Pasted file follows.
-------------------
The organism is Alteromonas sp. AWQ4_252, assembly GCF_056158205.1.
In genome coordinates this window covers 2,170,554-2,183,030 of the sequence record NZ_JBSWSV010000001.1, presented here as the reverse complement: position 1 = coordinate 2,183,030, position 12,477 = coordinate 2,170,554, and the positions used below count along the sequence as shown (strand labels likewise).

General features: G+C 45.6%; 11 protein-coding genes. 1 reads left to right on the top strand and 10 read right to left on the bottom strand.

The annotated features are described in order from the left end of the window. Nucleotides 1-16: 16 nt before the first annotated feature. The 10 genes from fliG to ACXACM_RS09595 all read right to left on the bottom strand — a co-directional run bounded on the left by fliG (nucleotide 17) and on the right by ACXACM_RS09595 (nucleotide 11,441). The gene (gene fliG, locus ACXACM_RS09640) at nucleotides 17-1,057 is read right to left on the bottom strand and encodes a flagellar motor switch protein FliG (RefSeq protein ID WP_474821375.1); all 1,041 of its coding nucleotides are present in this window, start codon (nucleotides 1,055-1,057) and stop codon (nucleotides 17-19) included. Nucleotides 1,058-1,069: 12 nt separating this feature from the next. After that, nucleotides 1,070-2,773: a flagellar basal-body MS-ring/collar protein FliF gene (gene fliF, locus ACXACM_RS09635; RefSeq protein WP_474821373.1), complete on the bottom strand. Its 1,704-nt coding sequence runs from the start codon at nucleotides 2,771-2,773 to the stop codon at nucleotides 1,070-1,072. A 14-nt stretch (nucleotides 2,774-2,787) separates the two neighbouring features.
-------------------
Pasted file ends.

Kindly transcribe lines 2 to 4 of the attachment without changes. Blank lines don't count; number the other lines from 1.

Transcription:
In genome coordinates this window covers 2,170,554-2,183,030 of the sequence record NZ_JBSWSV010000001.1, presented here as the reverse complement: position 1 = coordinate 2,183,030, position 12,477 = coordinate 2,170,554, and the positions used below count along the sequence as shown (strand labels likewise).

General features: G+C 45.6%; 11 protein-coding genes. 1 reads left to right on the top strand and 10 read right to left on the bottom strand.

The annotated features are described in order from the left end of the window. Nucleotides 1-16: 16 nt before the first annotated feature. The 10 genes from fliG to ACXACM_RS09595 all read right to left on the bottom strand — a co-directional run bounded on the left by fliG (nucleotide 17) and on the right by ACXACM_RS09595 (nucleotide 11,441). The gene (gene fliG, locus ACXACM_RS09640) at nucleotides 17-1,057 is read right to left on the bottom strand and encodes a flagellar motor switch protein FliG (RefSeq protein ID WP_474821375.1); all 1,041 of its coding nucleotides are present in this window, start codon (nucleotides 1,055-1,057) and stop codon (nucleotides 17-19) included. Nucleotides 1,058-1,069: 12 nt separating this feature from the next. After that, nucleotides 1,070-2,773: a flagellar basal-body MS-ring/collar protein FliF gene (gene fliF, locus ACXACM_RS09635; RefSeq protein WP_474821373.1), complete on the bottom strand. Its 1,704-nt coding sequence runs from the start codon at nucleotides 2,771-2,773 to the stop codon at nucleotides 1,070-1,072. A 14-nt stretch (nucleotides 2,774-2,787) separates the two neighbouring features.